1. What Role Does Angel Finance Play in the Early-stage Capital Market? (Job Market Paper)
Abstract: Despite anecdotal evidence connecting angel and venture capital (VC) financing, there is little systematic evidence on how the two early-stage capital sources interact. To study this topic, I assemble the first comprehensive dataset on angel financing and characterize its size, scope, and role in the early-stage capital market. I use the population of newly incorporated startups located in California, the largest VC financing state in the United States. Here, the angel capital market is large: approximately 4% of all startups receive angel financing within three years of incorporation. At least five times as many startups receive financing from angels as from VCs. Using local individual income as an instrument for angel financing at the zip code level, I show that angels play both supportive and competitive roles in relation to VCs. Angel financing leads to more VC follow-on financing over firms’ life cycles, while it crowds out VC financing from the initial financing round. My results demonstrate the explicit role of angel financing in the early-stage capital market.
Abstract: We model firms as sets of scarce capabilities, where each capability provides a source of competitive advantage in some markets. Each market is also associated with a set of capabilities, those that are valued by it. Firm and market hypergraphs represent this information. Our approach provides a new perspective on several industrial organization literatures including merger analysis, strategic alliances and industry dynamics. We argue that merger analysis should be more holistic and that profitable joint ventures increase consumer surplus even when they reduce competition. We also provide formal foundations for a prominent theory of competitive advantage in the management literature.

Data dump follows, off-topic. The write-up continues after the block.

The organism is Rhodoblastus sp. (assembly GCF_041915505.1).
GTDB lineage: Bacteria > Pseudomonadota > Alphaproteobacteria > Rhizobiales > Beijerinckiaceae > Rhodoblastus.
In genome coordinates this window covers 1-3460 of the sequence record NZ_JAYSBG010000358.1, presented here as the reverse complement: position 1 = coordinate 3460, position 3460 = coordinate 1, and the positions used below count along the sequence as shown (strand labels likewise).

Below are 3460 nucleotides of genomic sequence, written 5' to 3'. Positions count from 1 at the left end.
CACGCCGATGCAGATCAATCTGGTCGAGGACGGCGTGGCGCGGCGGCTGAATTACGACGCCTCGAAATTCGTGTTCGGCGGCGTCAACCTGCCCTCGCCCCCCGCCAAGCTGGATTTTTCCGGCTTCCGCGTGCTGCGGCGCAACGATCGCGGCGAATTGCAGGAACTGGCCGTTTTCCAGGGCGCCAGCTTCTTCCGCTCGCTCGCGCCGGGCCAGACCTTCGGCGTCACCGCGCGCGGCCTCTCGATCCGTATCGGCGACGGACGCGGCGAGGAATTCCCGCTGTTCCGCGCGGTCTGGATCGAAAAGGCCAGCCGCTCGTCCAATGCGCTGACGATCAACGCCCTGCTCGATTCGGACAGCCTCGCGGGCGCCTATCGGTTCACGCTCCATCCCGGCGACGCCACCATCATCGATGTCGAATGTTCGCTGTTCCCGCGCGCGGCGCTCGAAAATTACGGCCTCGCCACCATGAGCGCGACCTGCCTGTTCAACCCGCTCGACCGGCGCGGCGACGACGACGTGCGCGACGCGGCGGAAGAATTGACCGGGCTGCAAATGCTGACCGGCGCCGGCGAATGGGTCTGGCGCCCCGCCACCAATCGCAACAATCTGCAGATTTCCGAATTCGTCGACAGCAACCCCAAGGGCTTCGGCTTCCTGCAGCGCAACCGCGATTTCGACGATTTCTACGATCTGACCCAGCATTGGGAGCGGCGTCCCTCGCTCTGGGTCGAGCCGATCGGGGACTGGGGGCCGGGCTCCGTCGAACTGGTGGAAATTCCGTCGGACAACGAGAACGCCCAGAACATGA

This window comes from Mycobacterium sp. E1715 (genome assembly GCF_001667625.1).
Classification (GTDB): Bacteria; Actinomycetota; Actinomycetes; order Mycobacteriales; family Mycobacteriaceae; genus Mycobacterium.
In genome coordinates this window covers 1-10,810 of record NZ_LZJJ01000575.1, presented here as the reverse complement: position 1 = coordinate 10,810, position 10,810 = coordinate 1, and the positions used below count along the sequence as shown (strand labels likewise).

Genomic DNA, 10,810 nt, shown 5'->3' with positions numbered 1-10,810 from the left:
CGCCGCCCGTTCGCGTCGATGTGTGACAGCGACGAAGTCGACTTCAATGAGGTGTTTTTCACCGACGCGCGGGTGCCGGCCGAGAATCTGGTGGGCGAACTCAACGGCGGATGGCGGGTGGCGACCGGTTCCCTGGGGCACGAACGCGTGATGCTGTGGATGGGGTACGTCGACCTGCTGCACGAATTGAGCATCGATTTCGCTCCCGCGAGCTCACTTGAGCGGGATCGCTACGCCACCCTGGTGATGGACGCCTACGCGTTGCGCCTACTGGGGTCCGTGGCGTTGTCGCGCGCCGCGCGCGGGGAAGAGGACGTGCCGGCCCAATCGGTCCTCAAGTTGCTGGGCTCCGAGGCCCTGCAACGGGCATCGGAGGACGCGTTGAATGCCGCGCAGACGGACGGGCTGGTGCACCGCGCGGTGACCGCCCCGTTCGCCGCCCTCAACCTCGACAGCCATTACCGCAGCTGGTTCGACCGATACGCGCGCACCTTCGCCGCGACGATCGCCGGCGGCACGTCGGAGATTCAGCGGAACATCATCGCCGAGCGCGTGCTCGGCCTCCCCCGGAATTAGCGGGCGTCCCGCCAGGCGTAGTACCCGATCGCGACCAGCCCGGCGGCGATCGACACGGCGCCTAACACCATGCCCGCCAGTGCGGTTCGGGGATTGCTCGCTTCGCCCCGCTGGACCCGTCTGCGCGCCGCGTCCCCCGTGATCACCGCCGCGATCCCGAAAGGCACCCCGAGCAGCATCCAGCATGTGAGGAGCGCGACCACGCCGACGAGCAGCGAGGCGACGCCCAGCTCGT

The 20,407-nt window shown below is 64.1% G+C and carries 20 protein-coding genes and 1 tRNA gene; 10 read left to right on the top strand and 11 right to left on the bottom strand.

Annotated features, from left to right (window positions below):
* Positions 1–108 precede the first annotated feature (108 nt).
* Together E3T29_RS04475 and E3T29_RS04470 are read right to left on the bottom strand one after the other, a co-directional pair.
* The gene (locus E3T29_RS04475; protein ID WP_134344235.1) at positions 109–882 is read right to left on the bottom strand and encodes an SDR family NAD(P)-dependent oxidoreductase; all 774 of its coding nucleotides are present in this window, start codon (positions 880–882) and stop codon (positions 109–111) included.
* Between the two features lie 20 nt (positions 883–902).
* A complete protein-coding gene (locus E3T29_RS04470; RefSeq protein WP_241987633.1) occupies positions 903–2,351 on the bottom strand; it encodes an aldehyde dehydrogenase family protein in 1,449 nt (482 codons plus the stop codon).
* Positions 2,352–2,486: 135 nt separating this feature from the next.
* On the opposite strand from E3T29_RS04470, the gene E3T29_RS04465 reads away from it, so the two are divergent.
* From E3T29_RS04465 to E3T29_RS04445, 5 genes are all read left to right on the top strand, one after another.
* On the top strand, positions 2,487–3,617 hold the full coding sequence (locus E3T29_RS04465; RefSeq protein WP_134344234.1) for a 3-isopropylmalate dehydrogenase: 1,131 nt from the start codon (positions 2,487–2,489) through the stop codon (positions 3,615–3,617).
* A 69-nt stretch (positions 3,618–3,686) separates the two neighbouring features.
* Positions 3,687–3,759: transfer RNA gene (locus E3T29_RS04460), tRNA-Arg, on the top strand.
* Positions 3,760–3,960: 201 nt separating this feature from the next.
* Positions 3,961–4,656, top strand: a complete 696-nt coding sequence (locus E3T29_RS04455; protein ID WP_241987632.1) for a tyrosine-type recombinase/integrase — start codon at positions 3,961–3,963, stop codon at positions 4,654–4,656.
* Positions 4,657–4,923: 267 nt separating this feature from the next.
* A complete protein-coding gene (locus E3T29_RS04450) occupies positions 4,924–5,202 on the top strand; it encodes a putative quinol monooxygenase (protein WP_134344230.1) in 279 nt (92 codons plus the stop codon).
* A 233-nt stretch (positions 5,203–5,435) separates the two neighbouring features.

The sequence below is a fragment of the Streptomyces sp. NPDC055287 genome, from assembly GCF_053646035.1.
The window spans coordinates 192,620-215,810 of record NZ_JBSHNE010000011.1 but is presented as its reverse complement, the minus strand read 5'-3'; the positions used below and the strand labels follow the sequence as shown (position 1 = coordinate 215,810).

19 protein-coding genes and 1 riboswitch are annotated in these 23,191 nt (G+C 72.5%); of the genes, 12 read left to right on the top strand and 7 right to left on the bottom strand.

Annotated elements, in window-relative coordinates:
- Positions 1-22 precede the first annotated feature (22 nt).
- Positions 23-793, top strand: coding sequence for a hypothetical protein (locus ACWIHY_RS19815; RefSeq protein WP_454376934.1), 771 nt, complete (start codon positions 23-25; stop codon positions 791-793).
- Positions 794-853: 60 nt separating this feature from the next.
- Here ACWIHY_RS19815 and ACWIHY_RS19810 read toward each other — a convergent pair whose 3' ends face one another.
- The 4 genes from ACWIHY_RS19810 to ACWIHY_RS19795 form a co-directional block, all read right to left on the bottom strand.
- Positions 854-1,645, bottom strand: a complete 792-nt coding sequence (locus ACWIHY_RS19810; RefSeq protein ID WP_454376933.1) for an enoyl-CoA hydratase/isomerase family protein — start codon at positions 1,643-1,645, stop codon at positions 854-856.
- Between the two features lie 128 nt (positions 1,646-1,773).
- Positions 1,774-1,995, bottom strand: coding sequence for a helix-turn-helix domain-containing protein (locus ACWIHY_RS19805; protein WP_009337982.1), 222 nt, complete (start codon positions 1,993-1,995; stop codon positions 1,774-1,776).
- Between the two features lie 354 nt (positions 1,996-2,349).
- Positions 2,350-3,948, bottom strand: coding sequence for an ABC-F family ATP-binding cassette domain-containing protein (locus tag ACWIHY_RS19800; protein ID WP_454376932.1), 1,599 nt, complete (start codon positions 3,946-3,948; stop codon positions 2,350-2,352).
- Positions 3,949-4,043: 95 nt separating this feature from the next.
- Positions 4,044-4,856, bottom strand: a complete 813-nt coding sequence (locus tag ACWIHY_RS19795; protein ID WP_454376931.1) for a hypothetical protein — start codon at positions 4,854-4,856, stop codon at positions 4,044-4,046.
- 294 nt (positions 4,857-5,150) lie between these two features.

Abstract: I develop a game-theoretic model to study information asymmetries in the evolving equity crowdfunding market. I assume (1) there are two types of investors: informed (“insiders”) and uninformed (“outsiders”); (2) the insiders invest first; and (3) the outsiders observe the aggregate of insiders’ actions and then decide whether to invest. Under these assumptions, I prove that there does not exist a crowdfunding market equilibrium in which the insiders’ information is aggregated and high quality startups are funded with higher chances. I then use data from Regulation crowdfunding (Title III equity crowdfunding), and provide evidence that is consistent with the model implications. My results suggest that adverse selection is a primary barrier to equity crowdfunding, and new market designs are required to better develop this market.
Working in Progress